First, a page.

Glue inner disc in place using the hour retaining ring and ring gear to place the inner disc.

Step 12: Attach Veneer

Cut a strip of veneer wider than the clock is deep and long enough to wrap around the clock (3.14 * diameter of the clock, will return the length needed. Add an inch to be sure that you have enough.) Dry fit the veneer to cut to length. Applying ample glue to the veneer and clamp in place with a strap clamp. Let dry a couple hours to ensure adhesion.

Step 13: Trim Veneer

Using a sharp chisel, trim the excess veneer from the front and back of the clock.

Step 14: Cut Veneer

My veneer had some cracks in it. To make it easier to work with, I applied painters tape to hold it together. Using an x-acto knife in a compass, cut the veneer just larger than the face of the clock.

Step 15: Glue Veneer

Use the off cut rings to spread out the pressure across the face of the clock. Apply ample glue to the non tape side of the veneer. Orient the grain vertically on the clock face and apply many clamps tightening each one a little at a time. This will ensure the veneer doesn't shift and has even pressure across the face.

I used a couple flat boards on the face side of the clock and some cauls on the back.

Step 16: Sand and Finish

Using sandpaper, carefully remove the excess veneer from the face of the clock and sand starting at 220 grit up to 600 grit.

Apply between 10 and 20 coats of lacquer. This will build up the surface that the ball bearing will ride along. Inevitably due to dust and other particles in the air, I think that lines will appear along the path of each ball bearing. Applying more coats of finish should delay this as long as possible. It will also make future refinishing easier. I will update this step if lines ever appear on my clock.

Step 17: Install Power

Using a 27/64 in. drill bit, drill a hole in the bottom of the clock and screw the power plug in place.

Step 18: Assemble Electronics

Attach stepper drivers and real time clock to the electronic board. I needed to find a way to secure the Arduino so holes were drilled and a slot was cut for a zip tie. These features have been added to the file found in step 22.

Step 19: Solder and Connect Electronics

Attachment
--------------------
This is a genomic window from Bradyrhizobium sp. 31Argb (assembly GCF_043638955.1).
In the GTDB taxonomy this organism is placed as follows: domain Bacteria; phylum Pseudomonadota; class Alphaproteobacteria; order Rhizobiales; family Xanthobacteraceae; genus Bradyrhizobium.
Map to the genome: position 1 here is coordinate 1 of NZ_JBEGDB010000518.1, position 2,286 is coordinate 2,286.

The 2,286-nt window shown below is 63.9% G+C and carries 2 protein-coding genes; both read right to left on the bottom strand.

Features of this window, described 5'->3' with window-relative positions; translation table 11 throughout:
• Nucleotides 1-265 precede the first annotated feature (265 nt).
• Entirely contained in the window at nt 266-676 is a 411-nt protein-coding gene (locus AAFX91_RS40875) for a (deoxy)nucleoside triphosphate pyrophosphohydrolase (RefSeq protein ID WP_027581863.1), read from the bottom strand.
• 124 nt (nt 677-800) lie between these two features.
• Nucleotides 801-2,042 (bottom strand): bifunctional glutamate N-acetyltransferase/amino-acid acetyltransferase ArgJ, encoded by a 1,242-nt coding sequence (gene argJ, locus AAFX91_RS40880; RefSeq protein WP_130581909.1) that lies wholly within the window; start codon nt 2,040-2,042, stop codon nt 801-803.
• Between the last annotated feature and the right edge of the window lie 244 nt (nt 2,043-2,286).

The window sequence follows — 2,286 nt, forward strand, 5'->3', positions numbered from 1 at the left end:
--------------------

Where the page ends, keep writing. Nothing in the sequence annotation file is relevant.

Following the block diagram, solder all components together. Hot glue the rings in place and secure any stray wires with hot glue as well.

Step 20: Back Plate

Create the back plate by cutting another circle 1/2 in. larger than the face of the clock and a ring with the inner diameter the same as the back of the clock. Glue the ring and circle together with some spring clamps.

Once dry, scribe a line 1/8 in. larger than the inner ring and trim to size using the band saw or disc sander.

Cut a slot 1 in. long 1/4 in. wide at the top of the back using a router or drill bits. Countersink four holes to secure the back into the frame of the clock.

Apply black spray paint and attach to the clock once dry.

Step 21: Arduino Code

The arduino code is commented as well as possible. Keep in mind that I'm not a programmer, I have minimal arduino experience (be kind). The code runs continually checking to see if the current time matches the "Reset Time". Because I couldn't think of a way to translate the current time into steps, it only corrects itself once daily (midnight by default). At midnight the gears rotate to the midnight position then wait until 00:01 moving to that time then continues from there. As it currently sits, the clock only loses about 5 seconds over a 24 hour period.

You will need the Stepper and RTClib libraries installed.

I know the code can be optimized by someone with more experience than myself. If you are up to the challenge, please recreate this project for yourself and share your knowledge.

#include <Stepper.h>
#include "RTClib.h"
RTC_DS1307 rtc;

#define oneRotation 2038 // the number of steps in one revolution of 28BYJ-48 stepper motor
Stepper hourHand(oneRotation, 3, 5, 4, 6);